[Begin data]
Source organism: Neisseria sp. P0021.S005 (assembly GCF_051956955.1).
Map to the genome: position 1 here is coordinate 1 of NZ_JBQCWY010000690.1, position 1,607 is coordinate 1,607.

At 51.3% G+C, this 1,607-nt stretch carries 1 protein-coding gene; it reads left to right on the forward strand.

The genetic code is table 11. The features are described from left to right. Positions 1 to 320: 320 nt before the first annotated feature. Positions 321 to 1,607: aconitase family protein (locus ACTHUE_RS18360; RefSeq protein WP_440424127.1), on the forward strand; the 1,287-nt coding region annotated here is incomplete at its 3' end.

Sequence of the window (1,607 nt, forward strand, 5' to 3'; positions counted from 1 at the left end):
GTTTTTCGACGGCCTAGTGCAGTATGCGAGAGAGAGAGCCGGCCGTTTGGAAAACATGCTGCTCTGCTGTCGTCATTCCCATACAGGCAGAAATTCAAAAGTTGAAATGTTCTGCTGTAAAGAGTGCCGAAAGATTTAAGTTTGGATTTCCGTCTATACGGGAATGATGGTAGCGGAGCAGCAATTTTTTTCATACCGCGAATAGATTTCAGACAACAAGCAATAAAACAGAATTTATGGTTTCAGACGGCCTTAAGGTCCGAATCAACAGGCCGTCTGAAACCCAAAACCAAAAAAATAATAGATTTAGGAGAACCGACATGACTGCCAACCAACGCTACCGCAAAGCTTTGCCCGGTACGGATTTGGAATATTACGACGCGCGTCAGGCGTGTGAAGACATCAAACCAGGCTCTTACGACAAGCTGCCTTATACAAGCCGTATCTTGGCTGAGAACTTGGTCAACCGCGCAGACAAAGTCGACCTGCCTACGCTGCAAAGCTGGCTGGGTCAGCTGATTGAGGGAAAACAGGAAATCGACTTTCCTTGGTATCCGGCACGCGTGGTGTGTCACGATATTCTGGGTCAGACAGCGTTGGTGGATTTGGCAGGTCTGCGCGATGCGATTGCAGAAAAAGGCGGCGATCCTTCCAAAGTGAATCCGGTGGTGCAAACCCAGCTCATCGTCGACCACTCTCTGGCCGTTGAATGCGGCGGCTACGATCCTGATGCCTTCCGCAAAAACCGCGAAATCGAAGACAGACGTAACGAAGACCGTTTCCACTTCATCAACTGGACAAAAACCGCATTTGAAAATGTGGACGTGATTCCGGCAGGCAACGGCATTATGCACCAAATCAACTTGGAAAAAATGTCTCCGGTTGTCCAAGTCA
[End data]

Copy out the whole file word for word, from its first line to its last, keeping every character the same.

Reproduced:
Source organism: Neisseria sp. P0021.S005 (assembly GCF_051956955.1).
Map to the genome: position 1 here is coordinate 1 of NZ_JBQCWY010000690.1, position 1,607 is coordinate 1,607.

At 51.3% G+C, this 1,607-nt stretch carries 1 protein-coding gene; it reads left to right on the forward strand.

The genetic code is table 11. The features are described from left to right. Positions 1 to 320: 320 nt before the first annotated feature. Positions 321 to 1,607: aconitase family protein (locus ACTHUE_RS18360; RefSeq protein WP_440424127.1), on the forward strand; the 1,287-nt coding region annotated here is incomplete at its 3' end.

Sequence of the window (1,607 nt, forward strand, 5' to 3'; positions counted from 1 at the left end):
GTTTTTCGACGGCCTAGTGCAGTATGCGAGAGAGAGAGCCGGCCGTTTGGAAAACATGCTGCTCTGCTGTCGTCATTCCCATACAGGCAGAAATTCAAAAGTTGAAATGTTCTGCTGTAAAGAGTGCCGAAAGATTTAAGTTTGGATTTCCGTCTATACGGGAATGATGGTAGCGGAGCAGCAATTTTTTTCATACCGCGAATAGATTTCAGACAACAAGCAATAAAACAGAATTTATGGTTTCAGACGGCCTTAAGGTCCGAATCAACAGGCCGTCTGAAACCCAAAACCAAAAAAATAATAGATTTAGGAGAACCGACATGACTGCCAACCAACGCTACCGCAAAGCTTTGCCCGGTACGGATTTGGAATATTACGACGCGCGTCAGGCGTGTGAAGACATCAAACCAGGCTCTTACGACAAGCTGCCTTATACAAGCCGTATCTTGGCTGAGAACTTGGTCAACCGCGCAGACAAAGTCGACCTGCCTACGCTGCAAAGCTGGCTGGGTCAGCTGATTGAGGGAAAACAGGAAATCGACTTTCCTTGGTATCCGGCACGCGTGGTGTGTCACGATATTCTGGGTCAGACAGCGTTGGTGGATTTGGCAGGTCTGCGCGATGCGATTGCAGAAAAAGGCGGCGATCCTTCCAAAGTGAATCCGGTGGTGCAAACCCAGCTCATCGTCGACCACTCTCTGGCCGTTGAATGCGGCGGCTACGATCCTGATGCCTTCCGCAAAAACCGCGAAATCGAAGACAGACGTAACGAAGACCGTTTCCACTTCATCAACTGGACAAAAACCGCATTTGAAAATGTGGACGTGATTCCGGCAGGCAACGGCATTATGCACCAAATCAACTTGGAAAAAATGTCTCCGGTTGTCCAAGTCA